US 3647486 A
Raw rice is cooked in acidified water at a temperature above the gelatinization point of starch but below the boiling point of water for a sufficient period to achieve a moisture content between 58 and 65 percent. The cooked rice is then canned and the cans sealed and sterilized. Then the cans are cooled and the product is allowed to remain in the cans ("aged") for several days before consumption.
Description (OCR text may contain errors)
United States Patent Tollefson et al.
[ Mar. 7, 1972  METHOD OF PREPARING CANNED COOKED RICE  Inventors: Charles 1. Tollefson; Claude W. Bice, both of Rochester, NY.
 Assignee: The R. T. French Company, Rochester,
 Filed: Apr. 3, 1968 21 App1.No.: 718,333
 US. Cl ..99/l86, 99/80, 99/214 Benton Roberts ..99/80 X 2,696,158 12/1954 Shuman et aL ..99/80 2,898,214 8/1959 Ferrel ....99/1 86 2,898,215 8/1959 Ferrel ..99/186 2,696,156 12/1954 Campbell et a1... ..99/80 2,937,946 5/ 1960 OZai-Durrani 99/80 X 3,189,461 6/1965 Ozai-Durrani et al. 99/80 PS 3,189,462 6/1965 Autrey et a1 ....99/80 PS 3,408,202 10/1968 Serbia et a1 ..99/80 PS FOREIGN PATENTS OR APPLICATIONS 494,085 10/ 1938 Great Britain ..99/80 Primary Examiner-Norman Yudkoff Assistant Examiner-Hiram l-l. Bernstein Attorney-B. Edward Shlesinger  ABSTRACT Raw rice is cooked in acidified water at a temperature above the gelatinization point of starch but below the boiling point of water for a sufficient period to achieve a moisture content between 58 and 65 percent. The cooked rice is then canned and the cans sealed and sterilized. Then the cans are cooled v and the product is allowed to remain in the cans (aged") for several days before consumption.
2 Claims, No Drawings METHOD OF PREPARING CANNED COOKED RICE The present invention relates to the canning of foodstuffs, and more particularly to the canning of rice. In a still more specific aspect, it relates to the canning of parboiled rice, to obtain a product that can be prepared for consumption by merely heating it in a skillet.
Canning of cooked rice has not generally been successful heretofore because of the tendency of the cooked rice kernels to cohere, which makes it difficult to remove the rice from the can and separate the individual kernels when the can is opened. Another disadvantage with prior methods of preparing canned cooked rice is that the kernels are usually ruptured and ragged.
One suggested method for overcoming these difficulties involves soaking the raw rice in water at a temperature below the gelatinization point of starch prior to cooking the rice in boiling water. Soaking at a temperature below the gelatinization point allows the moisture to penetrate to the centers of the kernels so that, when the soaked rice is cooked in boiling water, gelatinization can be obtained at the centers of the kernels with a minimum of overcooking at the surface. Accordingly, fewer cells are ruptured and starch losses are minimized. It has been considered critical to restrict the cooking operation so that the kernels contain not more than 45 to 60 percent moisture, preferably about 55 percent. Since the product is not considered edible at this moisture level, it is prepared for consumption, after removal from the can, by immersing the rice in boiling water to increase its moisture level while at the same time heating it. However, even with this method, an undesirable degree of cohesiveness remains; and the product requires heating in water and draining to prepare it for consumption.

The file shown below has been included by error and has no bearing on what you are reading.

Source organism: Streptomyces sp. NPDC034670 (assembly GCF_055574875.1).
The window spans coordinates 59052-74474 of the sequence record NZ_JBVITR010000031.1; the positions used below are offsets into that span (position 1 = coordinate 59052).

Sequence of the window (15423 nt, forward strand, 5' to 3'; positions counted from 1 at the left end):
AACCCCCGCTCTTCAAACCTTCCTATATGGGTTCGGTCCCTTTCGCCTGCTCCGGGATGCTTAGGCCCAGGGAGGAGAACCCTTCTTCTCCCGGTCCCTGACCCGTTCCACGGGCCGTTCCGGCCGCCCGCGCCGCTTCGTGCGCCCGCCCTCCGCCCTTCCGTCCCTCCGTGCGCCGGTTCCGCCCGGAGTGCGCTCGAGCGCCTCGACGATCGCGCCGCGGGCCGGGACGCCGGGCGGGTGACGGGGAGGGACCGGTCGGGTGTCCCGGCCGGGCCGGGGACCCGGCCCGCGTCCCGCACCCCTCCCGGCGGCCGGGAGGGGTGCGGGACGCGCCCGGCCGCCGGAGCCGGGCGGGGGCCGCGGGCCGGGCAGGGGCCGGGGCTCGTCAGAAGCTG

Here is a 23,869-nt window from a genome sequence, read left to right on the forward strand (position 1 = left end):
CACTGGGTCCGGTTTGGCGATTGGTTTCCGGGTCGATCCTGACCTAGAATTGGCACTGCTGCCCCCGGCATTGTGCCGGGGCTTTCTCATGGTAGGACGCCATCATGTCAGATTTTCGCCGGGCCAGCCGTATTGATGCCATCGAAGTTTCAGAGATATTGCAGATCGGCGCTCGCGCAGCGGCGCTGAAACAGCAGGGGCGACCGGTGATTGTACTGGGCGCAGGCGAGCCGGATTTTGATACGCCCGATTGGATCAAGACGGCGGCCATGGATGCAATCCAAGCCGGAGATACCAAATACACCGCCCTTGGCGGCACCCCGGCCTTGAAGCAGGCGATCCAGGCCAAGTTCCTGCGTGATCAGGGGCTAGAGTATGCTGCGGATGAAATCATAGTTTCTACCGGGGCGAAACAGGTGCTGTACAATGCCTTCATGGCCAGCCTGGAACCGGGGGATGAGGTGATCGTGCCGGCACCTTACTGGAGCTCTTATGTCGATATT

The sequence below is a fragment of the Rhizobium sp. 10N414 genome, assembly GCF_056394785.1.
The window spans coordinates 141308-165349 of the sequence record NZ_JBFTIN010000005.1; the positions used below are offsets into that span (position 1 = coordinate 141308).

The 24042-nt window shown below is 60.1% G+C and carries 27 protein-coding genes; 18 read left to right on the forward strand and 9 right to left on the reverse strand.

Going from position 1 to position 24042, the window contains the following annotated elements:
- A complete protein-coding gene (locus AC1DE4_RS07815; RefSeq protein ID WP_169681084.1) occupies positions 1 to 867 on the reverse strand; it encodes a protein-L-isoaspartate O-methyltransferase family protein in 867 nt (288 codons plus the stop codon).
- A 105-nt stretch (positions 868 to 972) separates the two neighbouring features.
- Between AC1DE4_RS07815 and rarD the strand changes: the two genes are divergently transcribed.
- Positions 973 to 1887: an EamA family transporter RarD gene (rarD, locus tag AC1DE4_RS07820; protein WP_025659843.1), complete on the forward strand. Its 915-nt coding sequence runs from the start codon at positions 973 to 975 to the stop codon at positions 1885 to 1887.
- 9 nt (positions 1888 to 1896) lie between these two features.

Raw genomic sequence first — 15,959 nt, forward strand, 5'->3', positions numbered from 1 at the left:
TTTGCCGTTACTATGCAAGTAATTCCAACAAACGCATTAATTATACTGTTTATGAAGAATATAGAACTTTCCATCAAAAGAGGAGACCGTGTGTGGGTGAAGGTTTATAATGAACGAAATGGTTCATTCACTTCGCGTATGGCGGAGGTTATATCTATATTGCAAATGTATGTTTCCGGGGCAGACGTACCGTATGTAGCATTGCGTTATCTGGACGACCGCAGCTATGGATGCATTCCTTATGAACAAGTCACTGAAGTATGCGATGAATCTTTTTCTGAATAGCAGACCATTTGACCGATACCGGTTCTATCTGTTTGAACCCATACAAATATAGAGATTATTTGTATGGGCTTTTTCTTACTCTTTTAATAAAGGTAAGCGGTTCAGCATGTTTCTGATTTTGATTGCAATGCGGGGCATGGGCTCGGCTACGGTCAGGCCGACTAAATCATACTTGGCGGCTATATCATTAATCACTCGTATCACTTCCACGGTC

Another prior process, generally similar to the above process, in that soaking and cooking steps are involved, requires an additional step of freezing the canned rice after retorting. The freezing is believed to cause retrogradation of starch. However, this process is costly; and the results are not uniformly dependable since the rate of freezing and/or thawing has an important bearing on the degree of starch retrogradation obtained. Moreover, the rate of freezing affects not only the ease of separation of the kernels, but also the textural properties of the final product.
The primary object of the present invention is to provide a method for preparing canned parboiled rice which will enable the canned product to be readily removed from the can and separated into individual kernels.
Another object of the invention is to provide a method of producing canned cooked rice which can quickly and easily be prepared for consumption, either as a fried rice, or as a component of casseroles, puddings, or other dishes in which cooked rice is used.
Another object of the invention is to provide a method for canning parboiled rice which will produce kernels that are plump, smooth and attractive in appearance, and not ruptured and ragged like the product obtained by other methods.
Another object of the invention is to provide a method for preparing canned rice which will eliminate the soaking step previously required.
Another object of the invention is to provide a method for preparing canned parboiled rice which will have a moisture level high enough so that the product does not require further cooking in water.
Still another object of the invention is to provide a method for preparing canned parboiled rice which will ensure a texture and flavor in the product, when fried, equal to or better than that of the finest quality of fried rice prepared by other methods.
A still further object of the invention is to provide a simplified and economical process for achieving the above-mentioned goals.
Other objects of the invention will be apparent hereinafter from the specification and from the recital of the appended claims.
In the method of the present invention the rice, which is to be canned, is cooked in acidified water, at a temperature above the gelatinization point of starch (65 to 75 C.) but below the boiling point of water, for a sufficient period that the moisture content of the final product will be between 58 and 65 percent, and rupture of surface cells will be minimized, then draining the rice, packing it in cans, sealing the cans, subjecting the sealed cans to a sufficient heat to sterilize the cans and their contents, then cooling the cans and their contents, and aging the product in the cans for several days before consumption.
Additionally, the rice may be cooked in the presence of an edible starch-modifying agent, such as a mixture of monoand diglycerides, which complexes any free starch and thus reduces cohesiveness. By controlling the amount of free starch, a product with desirable characteristics is obtained, that is, a product which is readily removable from the can and easily separated into individual kernels. Furthermore, a product with desirable textural properties can be achieved with moisture levels in the range 58 to 65 percent, preferably about 62 percent.